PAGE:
• You must know the root MySQL password for InterWorx to interact with the server.
  • The InterWorx server must be able to communicate with the MySQL server on TCP port 3306.
  • The remote MySQL server must be setup to receive incoming connections, particularly for the root MySQL user.
figure images/nodeworx/mysql/mysql-add-2.png
Figure 3.2 Adding a new remote MySQL server
As you can see in figure 3.2↑, adding a new server is fairly straight forward. You need to pick a “nickname” for the MySQL server which will be used by InterWorx to refer to that server easily instead of using host name or IP. This also makes it easier when adding new accounts through our API or CLI because you specify the MySQL server to use via nickname. It also is easier to remember what server is for what when you are adding new MySQL servers by IP address.

3.3 Setting a default MySQL server

As you can see in figure 3.3↓, setting a default server is as simple as clicking a “favorite” star next to the preferred server. By setting a default MySQL server, you are setting the server that will be used automatically when creating a SiteWorx account without an explicitly set remote server. Most billing systems interact with InterWorx on a very basic level, and many don’t go out of their way to specify which MySQL server to use since that is not the concern of most billing systems. By setting a default MySQL server, you are ensuring that unless otherwise specified, a SiteWorx account will be mapped to the correct server.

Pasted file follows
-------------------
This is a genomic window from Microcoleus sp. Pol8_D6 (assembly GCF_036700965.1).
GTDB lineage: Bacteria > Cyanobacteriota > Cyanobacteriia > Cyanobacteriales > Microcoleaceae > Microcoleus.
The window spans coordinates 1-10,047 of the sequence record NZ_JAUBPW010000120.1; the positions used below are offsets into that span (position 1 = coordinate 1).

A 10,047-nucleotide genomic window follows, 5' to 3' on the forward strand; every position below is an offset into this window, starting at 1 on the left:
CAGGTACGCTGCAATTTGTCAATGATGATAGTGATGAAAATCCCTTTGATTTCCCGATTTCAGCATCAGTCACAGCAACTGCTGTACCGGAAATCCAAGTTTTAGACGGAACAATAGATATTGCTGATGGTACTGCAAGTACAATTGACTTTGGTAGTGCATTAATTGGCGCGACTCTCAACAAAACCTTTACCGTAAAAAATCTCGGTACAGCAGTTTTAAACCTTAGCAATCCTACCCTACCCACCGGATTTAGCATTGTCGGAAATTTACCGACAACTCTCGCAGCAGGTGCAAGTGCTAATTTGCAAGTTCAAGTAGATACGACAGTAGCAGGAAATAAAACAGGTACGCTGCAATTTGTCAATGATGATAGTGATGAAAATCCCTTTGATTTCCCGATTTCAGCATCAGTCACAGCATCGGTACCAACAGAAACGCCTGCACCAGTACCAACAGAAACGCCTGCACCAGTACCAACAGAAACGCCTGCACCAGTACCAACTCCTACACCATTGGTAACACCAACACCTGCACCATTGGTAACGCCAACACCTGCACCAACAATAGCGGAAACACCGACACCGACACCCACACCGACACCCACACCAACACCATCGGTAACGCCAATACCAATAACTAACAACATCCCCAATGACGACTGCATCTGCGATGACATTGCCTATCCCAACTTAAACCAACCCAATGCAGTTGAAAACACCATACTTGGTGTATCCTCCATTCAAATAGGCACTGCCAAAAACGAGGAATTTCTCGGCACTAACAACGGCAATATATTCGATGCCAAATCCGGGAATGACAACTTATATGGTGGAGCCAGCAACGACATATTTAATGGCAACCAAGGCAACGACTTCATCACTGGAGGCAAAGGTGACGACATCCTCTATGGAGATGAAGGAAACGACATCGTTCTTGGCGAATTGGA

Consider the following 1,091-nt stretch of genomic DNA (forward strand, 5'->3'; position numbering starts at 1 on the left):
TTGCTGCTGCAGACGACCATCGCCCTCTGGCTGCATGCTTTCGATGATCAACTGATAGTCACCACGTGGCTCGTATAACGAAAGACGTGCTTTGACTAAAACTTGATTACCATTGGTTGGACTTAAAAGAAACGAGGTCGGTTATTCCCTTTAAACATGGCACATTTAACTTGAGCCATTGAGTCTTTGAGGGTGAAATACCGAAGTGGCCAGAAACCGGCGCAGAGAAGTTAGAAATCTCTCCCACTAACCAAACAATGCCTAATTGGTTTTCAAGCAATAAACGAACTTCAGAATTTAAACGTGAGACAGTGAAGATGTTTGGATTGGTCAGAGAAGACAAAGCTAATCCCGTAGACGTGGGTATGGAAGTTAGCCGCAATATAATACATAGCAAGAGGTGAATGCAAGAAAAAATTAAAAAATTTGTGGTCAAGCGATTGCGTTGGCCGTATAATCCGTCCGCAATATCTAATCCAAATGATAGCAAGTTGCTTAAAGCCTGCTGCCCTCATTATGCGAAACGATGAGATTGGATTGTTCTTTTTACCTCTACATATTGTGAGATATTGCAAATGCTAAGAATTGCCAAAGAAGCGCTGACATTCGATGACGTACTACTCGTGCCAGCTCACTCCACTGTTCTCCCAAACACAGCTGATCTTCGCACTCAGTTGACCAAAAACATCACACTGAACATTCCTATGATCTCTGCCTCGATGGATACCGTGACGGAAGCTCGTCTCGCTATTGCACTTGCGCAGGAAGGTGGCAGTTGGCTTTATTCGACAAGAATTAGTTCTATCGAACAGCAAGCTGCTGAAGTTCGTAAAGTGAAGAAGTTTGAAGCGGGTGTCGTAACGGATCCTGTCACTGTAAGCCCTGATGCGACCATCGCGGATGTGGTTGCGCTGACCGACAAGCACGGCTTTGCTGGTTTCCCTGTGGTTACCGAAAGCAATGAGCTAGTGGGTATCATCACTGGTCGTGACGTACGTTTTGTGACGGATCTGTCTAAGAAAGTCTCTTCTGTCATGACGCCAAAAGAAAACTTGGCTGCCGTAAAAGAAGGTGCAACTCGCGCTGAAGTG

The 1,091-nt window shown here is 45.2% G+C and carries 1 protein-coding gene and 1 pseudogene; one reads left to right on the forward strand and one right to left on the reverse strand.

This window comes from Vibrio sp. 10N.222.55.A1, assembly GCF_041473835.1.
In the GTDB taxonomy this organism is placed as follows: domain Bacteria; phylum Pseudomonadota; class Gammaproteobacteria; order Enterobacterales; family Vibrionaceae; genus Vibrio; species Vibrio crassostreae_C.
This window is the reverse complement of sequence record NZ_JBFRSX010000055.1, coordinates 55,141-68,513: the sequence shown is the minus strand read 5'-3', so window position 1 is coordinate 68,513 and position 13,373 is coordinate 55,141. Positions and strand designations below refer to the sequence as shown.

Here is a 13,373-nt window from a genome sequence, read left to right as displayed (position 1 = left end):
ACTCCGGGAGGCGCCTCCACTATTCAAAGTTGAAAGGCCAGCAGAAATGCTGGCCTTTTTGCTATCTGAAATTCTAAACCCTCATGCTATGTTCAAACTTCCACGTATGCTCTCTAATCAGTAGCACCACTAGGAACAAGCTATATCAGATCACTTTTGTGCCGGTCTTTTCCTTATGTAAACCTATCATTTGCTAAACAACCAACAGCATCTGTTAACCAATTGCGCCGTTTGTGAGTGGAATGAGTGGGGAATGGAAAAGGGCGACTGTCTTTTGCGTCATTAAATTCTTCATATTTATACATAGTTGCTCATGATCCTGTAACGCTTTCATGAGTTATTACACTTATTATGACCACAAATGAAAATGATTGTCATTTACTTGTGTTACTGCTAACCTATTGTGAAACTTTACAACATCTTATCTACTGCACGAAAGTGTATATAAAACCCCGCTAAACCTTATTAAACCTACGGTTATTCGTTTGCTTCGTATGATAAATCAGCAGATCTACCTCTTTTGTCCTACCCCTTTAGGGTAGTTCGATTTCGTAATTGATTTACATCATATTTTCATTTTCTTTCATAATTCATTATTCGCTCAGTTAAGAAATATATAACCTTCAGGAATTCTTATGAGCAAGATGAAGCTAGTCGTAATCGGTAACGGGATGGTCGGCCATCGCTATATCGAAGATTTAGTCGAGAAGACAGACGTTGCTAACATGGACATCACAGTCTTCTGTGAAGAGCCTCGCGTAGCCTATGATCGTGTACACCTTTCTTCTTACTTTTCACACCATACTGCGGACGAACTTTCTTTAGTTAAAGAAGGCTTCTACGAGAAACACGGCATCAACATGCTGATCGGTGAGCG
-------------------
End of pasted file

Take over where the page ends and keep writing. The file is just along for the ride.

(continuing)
figure images/nodeworx/mysql/mysql-remote-servers.png
Figure 3.3 Setting a default MySQL server
Another benefit of the default server setting is when creating a SiteWorx account manually through the interface, the default server will be selected by default in the drop down menu.

3.4 Deleting a remote server

Deleting a server from InterWorx is quite easy, you simply click delete and the system will prompt you to make sure you are sure you want to remove the server. By default, InterWorx will not permit you to remove MySQL servers that are currently in use by SiteWorx accounts. Once deleted, you will not be able to map SiteWorx accounts to that database and if it was a default server, the default will return to localhost. You can never delete the localhost server, only turn it off.